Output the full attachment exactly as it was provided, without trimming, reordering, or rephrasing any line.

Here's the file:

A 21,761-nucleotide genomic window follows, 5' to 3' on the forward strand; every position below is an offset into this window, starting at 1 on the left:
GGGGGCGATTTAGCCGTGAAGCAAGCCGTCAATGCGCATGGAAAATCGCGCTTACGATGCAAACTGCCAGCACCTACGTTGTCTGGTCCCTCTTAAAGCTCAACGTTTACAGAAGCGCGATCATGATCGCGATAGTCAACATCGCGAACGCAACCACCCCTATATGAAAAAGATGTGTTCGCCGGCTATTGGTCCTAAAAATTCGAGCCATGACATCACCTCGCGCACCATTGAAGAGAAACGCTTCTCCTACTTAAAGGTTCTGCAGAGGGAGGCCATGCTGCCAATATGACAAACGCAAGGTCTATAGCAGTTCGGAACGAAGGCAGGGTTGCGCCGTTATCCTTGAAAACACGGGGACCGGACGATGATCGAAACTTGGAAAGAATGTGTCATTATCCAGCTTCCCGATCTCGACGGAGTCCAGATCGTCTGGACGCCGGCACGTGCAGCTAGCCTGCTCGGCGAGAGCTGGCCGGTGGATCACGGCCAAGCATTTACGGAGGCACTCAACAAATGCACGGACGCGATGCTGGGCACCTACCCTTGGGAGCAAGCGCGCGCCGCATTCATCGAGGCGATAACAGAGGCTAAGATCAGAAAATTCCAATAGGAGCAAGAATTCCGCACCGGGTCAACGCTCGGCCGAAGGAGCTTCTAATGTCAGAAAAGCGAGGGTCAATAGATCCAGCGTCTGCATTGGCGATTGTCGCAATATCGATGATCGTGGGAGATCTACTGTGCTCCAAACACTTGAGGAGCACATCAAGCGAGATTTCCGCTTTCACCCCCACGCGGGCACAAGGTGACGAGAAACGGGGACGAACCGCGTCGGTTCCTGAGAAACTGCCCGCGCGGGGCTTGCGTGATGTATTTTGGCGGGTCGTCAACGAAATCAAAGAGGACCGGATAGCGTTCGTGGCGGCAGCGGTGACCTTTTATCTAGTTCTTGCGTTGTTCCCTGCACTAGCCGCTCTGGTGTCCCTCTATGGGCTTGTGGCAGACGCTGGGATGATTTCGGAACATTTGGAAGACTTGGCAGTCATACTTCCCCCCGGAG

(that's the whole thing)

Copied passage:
A 21,761-nucleotide genomic window follows, 5' to 3' on the forward strand; every position below is an offset into this window, starting at 1 on the left:
GGGGGCGATTTAGCCGTGAAGCAAGCCGTCAATGCGCATGGAAAATCGCGCTTACGATGCAAACTGCCAGCACCTACGTTGTCTGGTCCCTCTTAAAGCTCAACGTTTACAGAAGCGCGATCATGATCGCGATAGTCAACATCGCGAACGCAACCACCCCTATATGAAAAAGATGTGTTCGCCGGCTATTGGTCCTAAAAATTCGAGCCATGACATCACCTCGCGCACCATTGAAGAGAAACGCTTCTCCTACTTAAAGGTTCTGCAGAGGGAGGCCATGCTGCCAATATGACAAACGCAAGGTCTATAGCAGTTCGGAACGAAGGCAGGGTTGCGCCGTTATCCTTGAAAACACGGGGACCGGACGATGATCGAAACTTGGAAAGAATGTGTCATTATCCAGCTTCCCGATCTCGACGGAGTCCAGATCGTCTGGACGCCGGCACGTGCAGCTAGCCTGCTCGGCGAGAGCTGGCCGGTGGATCACGGCCAAGCATTTACGGAGGCACTCAACAAATGCACGGACGCGATGCTGGGCACCTACCCTTGGGAGCAAGCGCGCGCCGCATTCATCGAGGCGATAACAGAGGCTAAGATCAGAAAATTCCAATAGGAGCAAGAATTCCGCACCGGGTCAACGCTCGGCCGAAGGAGCTTCTAATGTCAGAAAAGCGAGGGTCAATAGATCCAGCGTCTGCATTGGCGATTGTCGCAATATCGATGATCGTGGGAGATCTACTGTGCTCCAAACACTTGAGGAGCACATCAAGCGAGATTTCCGCTTTCACCCCCACGCGGGCACAAGGTGACGAGAAACGGGGACGAACCGCGTCGGTTCCTGAGAAACTGCCCGCGCGGGGCTTGCGTGATGTATTTTGGCGGGTCGTCAACGAAATCAAAGAGGACCGGATAGCGTTCGTGGCGGCAGCGGTGACCTTTTATCTAGTTCTTGCGTTGTTCCCTGCACTAGCCGCTCTGGTGTCCCTCTATGGGCTTGTGGCAGACGCTGGGATGATTTCGGAACATTTGGAAGACTTGGCAGTCATACTTCCCCCCGGAG